This is what he knew from the dreaming. From what he remembered, this is what he told: the man and the giant were brothers at first. Who knows how long it was before the giant changed into a bird, and then went out with the man to the great arboreal domains. In the man’s eye there was something like a snake, but maybe it was a coiled rope. It unraveled slowly until it had the bird by its foot. The bird was hovering just above the man, and then carried him like a brother to the silky smooth sky, the rolling river sky of their glorious awaiting adventure.
This part may be true: the man and the bird were bound together by more than any rope, more than even their blood. Whatever happened to the one, the other would instantly know it. For example, if the bird were to see from its sturdy perch in the top of a tree a great cloud approaching, the man at the bottom of the tree, sniffing about for edible tubers, would know it and take cover. Why take cover? Well, one must recall that the great clouds of that time were not like today’s rather bland and impersonal clouds, dependently originating and empty of any inherent selves. Rather, they were often filled with angry fish.
Now, even though this was a time before religions, and people were less mean, judgmental, and warlike, clouds filled with angry fish would still occasionally pass over the lands. When they did, the commotion made by foul-tempered cloud critters caused spontaneous shafts of stinging light to descend swiftly to the ground (along with bunches of fishes). These events altered the landscape in ways both terrible and marvelous. They did so by creating massive shining stones out of innocent ponds and lakes.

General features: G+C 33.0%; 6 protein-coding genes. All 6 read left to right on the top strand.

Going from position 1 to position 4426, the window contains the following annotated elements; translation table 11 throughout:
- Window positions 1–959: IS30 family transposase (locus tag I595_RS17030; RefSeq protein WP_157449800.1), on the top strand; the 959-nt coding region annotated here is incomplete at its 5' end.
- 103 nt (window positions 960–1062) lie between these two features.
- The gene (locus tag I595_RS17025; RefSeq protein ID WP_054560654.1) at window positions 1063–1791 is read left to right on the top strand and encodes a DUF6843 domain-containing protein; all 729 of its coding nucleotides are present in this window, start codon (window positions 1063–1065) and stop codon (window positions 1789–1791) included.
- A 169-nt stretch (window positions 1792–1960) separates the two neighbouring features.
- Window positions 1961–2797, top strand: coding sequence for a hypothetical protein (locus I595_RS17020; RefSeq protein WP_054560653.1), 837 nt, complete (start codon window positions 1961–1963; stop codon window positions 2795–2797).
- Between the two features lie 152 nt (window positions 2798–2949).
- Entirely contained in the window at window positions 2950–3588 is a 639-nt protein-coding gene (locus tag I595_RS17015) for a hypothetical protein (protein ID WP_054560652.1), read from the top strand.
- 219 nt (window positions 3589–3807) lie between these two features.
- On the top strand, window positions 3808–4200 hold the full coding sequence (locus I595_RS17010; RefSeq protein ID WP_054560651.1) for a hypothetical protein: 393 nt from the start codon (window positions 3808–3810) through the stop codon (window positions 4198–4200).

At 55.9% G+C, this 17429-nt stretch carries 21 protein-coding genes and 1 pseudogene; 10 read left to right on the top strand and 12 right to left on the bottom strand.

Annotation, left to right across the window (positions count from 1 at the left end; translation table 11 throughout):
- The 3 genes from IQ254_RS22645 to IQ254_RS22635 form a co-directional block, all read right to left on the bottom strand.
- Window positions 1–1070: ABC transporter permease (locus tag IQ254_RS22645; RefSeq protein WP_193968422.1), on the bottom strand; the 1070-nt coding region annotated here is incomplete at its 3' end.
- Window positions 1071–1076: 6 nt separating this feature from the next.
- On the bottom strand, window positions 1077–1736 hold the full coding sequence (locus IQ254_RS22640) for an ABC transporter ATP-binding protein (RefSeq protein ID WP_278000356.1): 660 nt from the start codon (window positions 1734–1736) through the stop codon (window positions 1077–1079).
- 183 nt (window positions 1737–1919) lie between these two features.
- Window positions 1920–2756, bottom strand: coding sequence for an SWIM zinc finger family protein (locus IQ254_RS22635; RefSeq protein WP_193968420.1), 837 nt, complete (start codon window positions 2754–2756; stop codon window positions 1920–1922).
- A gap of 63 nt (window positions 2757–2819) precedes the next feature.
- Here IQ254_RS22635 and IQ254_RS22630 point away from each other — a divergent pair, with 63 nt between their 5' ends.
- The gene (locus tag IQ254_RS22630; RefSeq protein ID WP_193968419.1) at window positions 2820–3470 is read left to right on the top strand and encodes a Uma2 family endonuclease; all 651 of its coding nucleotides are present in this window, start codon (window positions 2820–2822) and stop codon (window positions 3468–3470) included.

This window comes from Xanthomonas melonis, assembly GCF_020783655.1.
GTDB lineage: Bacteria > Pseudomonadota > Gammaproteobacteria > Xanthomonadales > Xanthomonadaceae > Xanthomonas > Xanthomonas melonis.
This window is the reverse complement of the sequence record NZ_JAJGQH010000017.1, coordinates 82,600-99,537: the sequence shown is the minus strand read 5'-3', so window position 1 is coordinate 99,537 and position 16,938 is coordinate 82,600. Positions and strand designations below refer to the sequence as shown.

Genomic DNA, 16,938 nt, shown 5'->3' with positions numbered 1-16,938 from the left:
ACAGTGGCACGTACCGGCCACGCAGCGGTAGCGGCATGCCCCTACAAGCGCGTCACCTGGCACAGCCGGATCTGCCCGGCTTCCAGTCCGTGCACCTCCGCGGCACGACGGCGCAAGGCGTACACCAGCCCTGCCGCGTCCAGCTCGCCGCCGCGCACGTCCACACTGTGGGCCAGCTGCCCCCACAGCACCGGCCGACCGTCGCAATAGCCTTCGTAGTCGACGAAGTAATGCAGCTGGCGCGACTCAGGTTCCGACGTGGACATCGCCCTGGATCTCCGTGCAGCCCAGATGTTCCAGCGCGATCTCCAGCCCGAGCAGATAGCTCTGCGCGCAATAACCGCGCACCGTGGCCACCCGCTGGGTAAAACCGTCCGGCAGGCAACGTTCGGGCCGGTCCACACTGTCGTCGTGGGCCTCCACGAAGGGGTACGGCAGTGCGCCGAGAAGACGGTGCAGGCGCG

After the passing of those furious clouds, men would turn into giants and place some of those massive stones in an upright circle. Whatever was left of the water was stored in the center of the circle, and stocked with fallen fish. These fabulous constructions served as a kind of amusement, and also gave the giant people something to do besides digging for tubers, even though the tubers themselves were admittedly delicious and much praised in song and impromptu poetry.
The fish meanwhile grew large and lazy, and some became the first dinosaurs. They climbed over the walls of the great stone circles and lived very long lives thereafter. Witnessing all of this from his perch in the tree, the giant that turned into a bird and its brother the man below became curious and followed the dinosaurs wherever they roamed. They catalogued their fascinating life and times in many imaginatively tall tales which were later passed down to succeeding generations. When foolish men in the distant future eventually lost their ability to make magic with their own words, they collected the old stories and made a book, called the “Bible”, and confused themselves even more.